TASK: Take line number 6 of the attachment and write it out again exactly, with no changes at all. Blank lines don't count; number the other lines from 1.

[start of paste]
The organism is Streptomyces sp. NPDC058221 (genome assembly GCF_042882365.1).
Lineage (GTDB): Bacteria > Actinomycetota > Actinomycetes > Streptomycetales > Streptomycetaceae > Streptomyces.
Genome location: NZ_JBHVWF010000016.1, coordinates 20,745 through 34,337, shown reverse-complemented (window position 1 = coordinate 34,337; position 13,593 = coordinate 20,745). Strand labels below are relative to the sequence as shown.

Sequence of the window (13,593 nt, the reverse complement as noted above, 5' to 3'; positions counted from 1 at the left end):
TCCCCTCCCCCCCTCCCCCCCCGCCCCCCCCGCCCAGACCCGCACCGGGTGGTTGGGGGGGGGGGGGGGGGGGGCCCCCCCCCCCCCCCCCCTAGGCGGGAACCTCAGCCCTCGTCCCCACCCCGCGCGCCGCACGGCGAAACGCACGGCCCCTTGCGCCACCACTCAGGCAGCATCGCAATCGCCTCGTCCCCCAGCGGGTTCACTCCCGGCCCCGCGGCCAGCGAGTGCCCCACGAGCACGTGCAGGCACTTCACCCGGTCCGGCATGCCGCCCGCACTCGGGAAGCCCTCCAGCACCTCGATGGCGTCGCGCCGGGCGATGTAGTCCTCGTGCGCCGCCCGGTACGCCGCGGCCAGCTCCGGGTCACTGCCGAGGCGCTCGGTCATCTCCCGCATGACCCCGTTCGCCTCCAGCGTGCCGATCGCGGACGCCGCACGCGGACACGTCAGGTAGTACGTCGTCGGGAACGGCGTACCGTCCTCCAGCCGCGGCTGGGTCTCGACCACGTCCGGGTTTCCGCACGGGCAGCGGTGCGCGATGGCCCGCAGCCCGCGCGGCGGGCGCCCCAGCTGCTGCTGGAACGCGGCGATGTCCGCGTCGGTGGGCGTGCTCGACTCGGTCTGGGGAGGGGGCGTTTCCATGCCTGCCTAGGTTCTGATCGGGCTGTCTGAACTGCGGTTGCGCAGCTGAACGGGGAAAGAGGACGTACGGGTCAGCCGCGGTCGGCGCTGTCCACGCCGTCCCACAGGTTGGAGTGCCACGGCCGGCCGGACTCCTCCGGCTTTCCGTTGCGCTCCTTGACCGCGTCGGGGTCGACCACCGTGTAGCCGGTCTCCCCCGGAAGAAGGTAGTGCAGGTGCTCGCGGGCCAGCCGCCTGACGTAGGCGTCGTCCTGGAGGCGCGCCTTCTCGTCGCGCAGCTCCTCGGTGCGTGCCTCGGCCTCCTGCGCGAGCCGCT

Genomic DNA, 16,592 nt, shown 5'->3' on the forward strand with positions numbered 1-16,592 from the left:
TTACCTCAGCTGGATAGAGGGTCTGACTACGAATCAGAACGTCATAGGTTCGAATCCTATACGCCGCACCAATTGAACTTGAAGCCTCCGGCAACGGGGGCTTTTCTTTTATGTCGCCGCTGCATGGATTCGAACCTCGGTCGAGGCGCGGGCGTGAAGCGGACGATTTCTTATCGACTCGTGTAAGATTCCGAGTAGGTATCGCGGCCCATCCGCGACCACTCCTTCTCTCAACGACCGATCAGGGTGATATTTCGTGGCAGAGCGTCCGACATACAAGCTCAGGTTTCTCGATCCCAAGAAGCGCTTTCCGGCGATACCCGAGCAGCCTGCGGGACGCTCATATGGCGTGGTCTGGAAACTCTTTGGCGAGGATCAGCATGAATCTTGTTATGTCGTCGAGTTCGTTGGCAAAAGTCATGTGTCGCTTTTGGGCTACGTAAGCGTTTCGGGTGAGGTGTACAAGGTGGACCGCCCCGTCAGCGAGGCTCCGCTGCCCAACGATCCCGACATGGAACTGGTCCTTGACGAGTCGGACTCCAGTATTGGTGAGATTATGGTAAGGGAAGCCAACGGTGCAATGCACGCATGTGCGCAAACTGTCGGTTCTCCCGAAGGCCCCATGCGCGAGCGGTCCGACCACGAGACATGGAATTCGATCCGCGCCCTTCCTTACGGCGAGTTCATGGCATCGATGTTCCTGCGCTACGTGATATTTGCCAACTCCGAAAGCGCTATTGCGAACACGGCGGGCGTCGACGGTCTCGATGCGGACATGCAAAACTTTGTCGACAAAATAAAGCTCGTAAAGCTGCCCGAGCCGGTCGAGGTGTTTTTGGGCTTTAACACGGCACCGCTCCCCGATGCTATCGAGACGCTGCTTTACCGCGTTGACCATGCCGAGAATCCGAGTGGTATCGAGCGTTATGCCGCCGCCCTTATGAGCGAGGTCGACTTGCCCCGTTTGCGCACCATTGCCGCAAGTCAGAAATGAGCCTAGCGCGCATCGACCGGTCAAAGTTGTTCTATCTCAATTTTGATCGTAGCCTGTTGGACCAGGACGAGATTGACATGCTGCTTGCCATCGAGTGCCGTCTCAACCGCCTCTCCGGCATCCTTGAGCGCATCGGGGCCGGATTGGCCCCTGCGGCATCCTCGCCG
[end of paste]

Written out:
Genomic DNA, 16,592 nt, shown 5'->3' on the forward strand with positions numbered 1-16,592 from the left: